Talk Nerdy to Me: The Art and Power of Video Games

Parsons

Submitted by Caleb Parson, Mathematics Teacher, Residential Assistant

Video games can certainly be a massive distraction from work- but do they have any redeeming qualities? The answer is a resounding “YES!” as many games can actually be quite good for you. As long as they are taken in moderation, video games can provide a pleasant distraction for an hour or two and be an enriching and educational experience.

A historically accurate detective thriller like “LA Noire” can immerse you into it’s world by giving you a glimpse of what it may have been like solving crimes in 1940s LA. Exploring and adventuring in “Kingdoms of Amalur: Reckoning” allows a player to enjoy that fascination of discovering something for the first time.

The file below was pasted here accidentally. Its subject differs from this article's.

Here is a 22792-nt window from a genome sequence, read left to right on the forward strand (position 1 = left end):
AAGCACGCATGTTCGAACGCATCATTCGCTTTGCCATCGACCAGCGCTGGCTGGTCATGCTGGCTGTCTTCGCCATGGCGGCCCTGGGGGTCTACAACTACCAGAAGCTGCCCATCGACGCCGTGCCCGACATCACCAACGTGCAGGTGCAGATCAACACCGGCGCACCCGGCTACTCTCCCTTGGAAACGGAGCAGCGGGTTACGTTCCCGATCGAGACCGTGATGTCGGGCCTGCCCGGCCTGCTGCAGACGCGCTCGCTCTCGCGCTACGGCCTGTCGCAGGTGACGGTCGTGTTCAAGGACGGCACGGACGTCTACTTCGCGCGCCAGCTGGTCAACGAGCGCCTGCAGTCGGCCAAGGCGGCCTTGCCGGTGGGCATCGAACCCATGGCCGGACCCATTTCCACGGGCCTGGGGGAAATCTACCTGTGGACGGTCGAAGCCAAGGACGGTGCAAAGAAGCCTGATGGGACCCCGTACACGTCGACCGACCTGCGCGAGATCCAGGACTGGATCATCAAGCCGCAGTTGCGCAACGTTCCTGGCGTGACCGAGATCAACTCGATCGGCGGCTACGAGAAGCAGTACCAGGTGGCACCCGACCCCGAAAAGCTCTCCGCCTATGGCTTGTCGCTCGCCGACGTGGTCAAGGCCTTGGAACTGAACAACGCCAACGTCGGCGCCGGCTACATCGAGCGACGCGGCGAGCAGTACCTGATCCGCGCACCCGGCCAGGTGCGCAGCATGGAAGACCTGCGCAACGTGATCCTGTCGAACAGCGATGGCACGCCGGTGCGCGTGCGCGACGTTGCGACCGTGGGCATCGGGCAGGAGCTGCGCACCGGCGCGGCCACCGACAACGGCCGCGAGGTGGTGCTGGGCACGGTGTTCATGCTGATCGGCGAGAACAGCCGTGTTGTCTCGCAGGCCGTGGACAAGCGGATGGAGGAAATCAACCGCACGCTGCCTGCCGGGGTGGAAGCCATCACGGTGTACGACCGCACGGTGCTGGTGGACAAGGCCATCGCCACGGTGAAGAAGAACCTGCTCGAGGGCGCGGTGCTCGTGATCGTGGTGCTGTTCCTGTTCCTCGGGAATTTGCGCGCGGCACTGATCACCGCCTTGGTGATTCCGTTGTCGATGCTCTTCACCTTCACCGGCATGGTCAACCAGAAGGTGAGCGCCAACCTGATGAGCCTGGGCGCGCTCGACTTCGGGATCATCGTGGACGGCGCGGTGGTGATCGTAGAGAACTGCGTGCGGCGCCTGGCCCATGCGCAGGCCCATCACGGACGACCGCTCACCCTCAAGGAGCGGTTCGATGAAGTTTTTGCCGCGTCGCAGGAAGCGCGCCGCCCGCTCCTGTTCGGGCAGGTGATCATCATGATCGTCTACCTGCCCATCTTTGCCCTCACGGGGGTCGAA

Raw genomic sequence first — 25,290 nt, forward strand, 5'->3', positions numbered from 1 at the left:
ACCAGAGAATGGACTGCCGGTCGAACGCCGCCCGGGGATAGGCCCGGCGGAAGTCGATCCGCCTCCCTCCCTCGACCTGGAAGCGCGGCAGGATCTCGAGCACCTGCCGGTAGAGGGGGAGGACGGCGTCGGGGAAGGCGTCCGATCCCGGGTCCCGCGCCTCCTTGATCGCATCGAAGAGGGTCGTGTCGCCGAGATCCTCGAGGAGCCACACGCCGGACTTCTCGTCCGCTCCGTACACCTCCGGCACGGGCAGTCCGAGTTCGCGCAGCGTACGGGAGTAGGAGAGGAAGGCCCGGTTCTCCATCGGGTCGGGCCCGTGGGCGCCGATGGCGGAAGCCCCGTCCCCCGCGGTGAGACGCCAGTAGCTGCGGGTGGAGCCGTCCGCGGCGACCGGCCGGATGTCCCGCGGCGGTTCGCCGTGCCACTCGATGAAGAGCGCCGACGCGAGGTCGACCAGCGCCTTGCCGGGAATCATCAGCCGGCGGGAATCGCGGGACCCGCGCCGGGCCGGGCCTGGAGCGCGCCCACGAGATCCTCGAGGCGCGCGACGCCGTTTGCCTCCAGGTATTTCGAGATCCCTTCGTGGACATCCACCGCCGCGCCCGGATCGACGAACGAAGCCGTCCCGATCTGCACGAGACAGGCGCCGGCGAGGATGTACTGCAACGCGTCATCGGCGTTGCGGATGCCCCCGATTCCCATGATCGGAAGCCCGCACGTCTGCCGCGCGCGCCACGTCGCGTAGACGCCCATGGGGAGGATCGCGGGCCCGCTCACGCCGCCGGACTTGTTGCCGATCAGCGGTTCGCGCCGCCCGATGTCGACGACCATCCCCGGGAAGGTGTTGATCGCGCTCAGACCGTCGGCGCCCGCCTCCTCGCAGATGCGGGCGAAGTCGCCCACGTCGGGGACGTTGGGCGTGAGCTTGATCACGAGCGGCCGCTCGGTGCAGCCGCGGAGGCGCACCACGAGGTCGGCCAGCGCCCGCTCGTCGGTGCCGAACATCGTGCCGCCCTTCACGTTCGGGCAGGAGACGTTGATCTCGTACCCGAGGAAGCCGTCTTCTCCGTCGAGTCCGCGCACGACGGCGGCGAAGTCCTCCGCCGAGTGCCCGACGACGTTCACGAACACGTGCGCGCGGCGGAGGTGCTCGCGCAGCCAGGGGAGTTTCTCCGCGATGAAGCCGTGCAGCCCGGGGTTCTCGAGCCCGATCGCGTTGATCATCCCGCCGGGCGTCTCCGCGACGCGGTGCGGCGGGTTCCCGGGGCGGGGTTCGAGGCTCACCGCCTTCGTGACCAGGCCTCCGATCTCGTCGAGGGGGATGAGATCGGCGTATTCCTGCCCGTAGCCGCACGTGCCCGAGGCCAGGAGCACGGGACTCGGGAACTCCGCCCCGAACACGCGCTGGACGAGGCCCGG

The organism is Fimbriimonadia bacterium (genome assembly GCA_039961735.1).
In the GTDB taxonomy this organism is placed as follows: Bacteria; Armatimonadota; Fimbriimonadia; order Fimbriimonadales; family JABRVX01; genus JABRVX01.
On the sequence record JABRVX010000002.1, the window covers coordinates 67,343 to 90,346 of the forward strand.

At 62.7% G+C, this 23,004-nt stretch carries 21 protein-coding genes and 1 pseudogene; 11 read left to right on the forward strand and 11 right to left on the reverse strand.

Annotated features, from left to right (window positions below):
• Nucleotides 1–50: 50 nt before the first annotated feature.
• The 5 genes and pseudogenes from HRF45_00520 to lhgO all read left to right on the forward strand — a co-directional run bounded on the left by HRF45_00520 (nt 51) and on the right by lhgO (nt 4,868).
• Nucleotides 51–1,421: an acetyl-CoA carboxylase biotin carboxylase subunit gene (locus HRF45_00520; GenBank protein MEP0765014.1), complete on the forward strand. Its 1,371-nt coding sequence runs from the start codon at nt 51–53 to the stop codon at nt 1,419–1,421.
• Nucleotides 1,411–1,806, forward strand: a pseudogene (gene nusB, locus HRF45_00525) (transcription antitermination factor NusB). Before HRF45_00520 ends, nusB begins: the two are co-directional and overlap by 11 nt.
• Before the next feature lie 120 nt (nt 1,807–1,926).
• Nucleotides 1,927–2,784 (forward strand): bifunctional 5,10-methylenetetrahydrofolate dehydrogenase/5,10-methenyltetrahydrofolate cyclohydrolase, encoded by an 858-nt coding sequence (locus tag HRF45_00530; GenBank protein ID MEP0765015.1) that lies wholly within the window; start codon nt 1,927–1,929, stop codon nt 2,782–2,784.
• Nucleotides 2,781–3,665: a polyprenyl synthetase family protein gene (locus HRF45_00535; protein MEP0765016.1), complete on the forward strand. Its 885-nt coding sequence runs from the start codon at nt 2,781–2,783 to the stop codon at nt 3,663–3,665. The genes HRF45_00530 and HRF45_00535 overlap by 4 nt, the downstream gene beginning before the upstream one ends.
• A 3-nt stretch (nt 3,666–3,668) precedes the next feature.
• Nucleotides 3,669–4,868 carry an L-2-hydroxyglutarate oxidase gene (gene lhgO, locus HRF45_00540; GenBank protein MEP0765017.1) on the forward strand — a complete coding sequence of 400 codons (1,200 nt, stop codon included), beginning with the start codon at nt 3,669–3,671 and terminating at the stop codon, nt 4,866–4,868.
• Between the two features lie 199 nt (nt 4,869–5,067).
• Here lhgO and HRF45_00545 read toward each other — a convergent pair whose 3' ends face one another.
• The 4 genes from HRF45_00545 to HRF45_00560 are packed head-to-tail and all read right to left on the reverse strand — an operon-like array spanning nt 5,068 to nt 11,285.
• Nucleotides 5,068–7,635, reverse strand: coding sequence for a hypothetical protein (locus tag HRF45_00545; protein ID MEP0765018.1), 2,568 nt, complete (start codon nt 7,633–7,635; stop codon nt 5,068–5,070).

Developers have begun to realize that video games can be a platform to discuss diversity and social change, as well. “Papers, Please” is a game about an immigration inspector working in a fictitious dystopian country can cause a person to step and back think about the world we live in, and can act as excellent starting points for discussion between friends and peers. And if you’re together with friends, why not play games with them? Multiplayer games like “Mario Kart” provide a competitive fun way for groups to relax.

Video games are certainly very similar to movies as they are both often cinematic experiences, but there’s something that sets them apart: choice. “The Walking Dead” presents difficult moral and ethical choices for the player to make, each path always leading to dire consequences. It’s cause and effect, but it’s your cause and effect- and this feeling of ownership makes for an incredibly enjoyable experience.

Whether you’re improving your reflexes by struggling with “Flappy Bird,” or saving the world in “The Legend of Zelda,” video games are engaging, entertaining, and exponentially becoming a part of our culture. Check out my game suggestions when you have some free time- you won’t be disappointed!